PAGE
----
Renee Miller has participated in fantasy football since 2006. But it wasn’t until the fall of 2012 that Miller, a professor of brain and cognitive sciences at the University of Rochester, realized she could combine her expertise in neuroscience with her love of fantasy sports.
Since then, she has published a short eBook called Cognitive Bias in Fantasy Sports: Is Your Brain Sabotaging Your Team? and written numerous articles on the topic. As the NFL gears up for another season, Miller recently contributed the first in a weekly series she is writing for Yahoo Sports on the ways cognitive bias affects a person’s weekly fantasy football matchups. In the piece, she discusses how cognitive biases are prominently at play during week one of the fantasy season.
A cognitive bias is a mental process that can lead to illogical and irrational decisions. In fantasy sports, Miller writes, “your brain can twist and interpret fantasy results in ways that are suboptimal, lazy, and illogical.” This biased mental processing can take many forms, she explains. In fantasy sports and beyond, common cognitive bias examples include the following:
In week one of the fantasy season, especially, overreactions from fantasy sports participants tend to dominate, particularly on social media. The primacy effect means the results of this first week might carry more weight in a person’s memory than results in subsequent weeks.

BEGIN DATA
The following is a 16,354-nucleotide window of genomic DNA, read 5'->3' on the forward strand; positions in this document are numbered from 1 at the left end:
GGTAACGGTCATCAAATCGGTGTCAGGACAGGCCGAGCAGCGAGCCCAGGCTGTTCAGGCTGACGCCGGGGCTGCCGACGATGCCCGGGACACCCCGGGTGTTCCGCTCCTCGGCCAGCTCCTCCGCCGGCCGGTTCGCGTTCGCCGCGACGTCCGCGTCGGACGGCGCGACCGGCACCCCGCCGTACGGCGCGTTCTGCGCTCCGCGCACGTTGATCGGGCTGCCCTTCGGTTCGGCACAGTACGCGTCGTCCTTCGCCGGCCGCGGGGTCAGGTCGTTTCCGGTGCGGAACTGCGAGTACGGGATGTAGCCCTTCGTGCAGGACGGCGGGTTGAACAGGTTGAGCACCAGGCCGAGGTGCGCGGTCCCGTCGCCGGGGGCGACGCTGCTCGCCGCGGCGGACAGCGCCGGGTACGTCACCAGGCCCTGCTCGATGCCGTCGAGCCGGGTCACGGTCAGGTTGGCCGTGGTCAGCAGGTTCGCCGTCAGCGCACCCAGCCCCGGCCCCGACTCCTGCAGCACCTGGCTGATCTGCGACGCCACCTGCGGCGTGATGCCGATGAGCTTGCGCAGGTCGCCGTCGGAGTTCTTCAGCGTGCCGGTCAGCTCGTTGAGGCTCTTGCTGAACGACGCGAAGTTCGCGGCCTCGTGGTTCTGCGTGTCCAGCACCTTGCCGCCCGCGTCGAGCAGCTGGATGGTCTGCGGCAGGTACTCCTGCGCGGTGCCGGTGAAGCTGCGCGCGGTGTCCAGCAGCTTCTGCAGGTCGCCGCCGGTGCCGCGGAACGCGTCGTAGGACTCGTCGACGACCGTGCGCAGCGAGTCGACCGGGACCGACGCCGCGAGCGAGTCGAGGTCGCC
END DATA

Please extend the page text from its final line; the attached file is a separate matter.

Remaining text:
“There are certain players we expect to be very involved and score tons of fantasy points, and if they don’t do that in week one, it can really skew our opinion of them going forward,” Miller says. “On the other hand, some players that no one expected to be great will score multiple touchdowns, and fantasy players can end up (unrealistically) expecting or hoping for similar performances in weeks two, three, and beyond.”
But, according to Miller, there are ways to defend against cognitive bias. For example, anticipating you are going to be wrong some of the time, being open to learning, thinking more logically, and remaining aware that biases can twist results in ways that affect decision-making
“Heading into the season with a skeptical brow raised at your brain’s initial emotional reactions should give you a leg up on perfecting a logical process as the season goes on,” she writes.
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Tags: Arts and Sciences, Department of Brain and Cognitive Sciences, featured-post-side, Renee Miller
Category: Voices & Opinion
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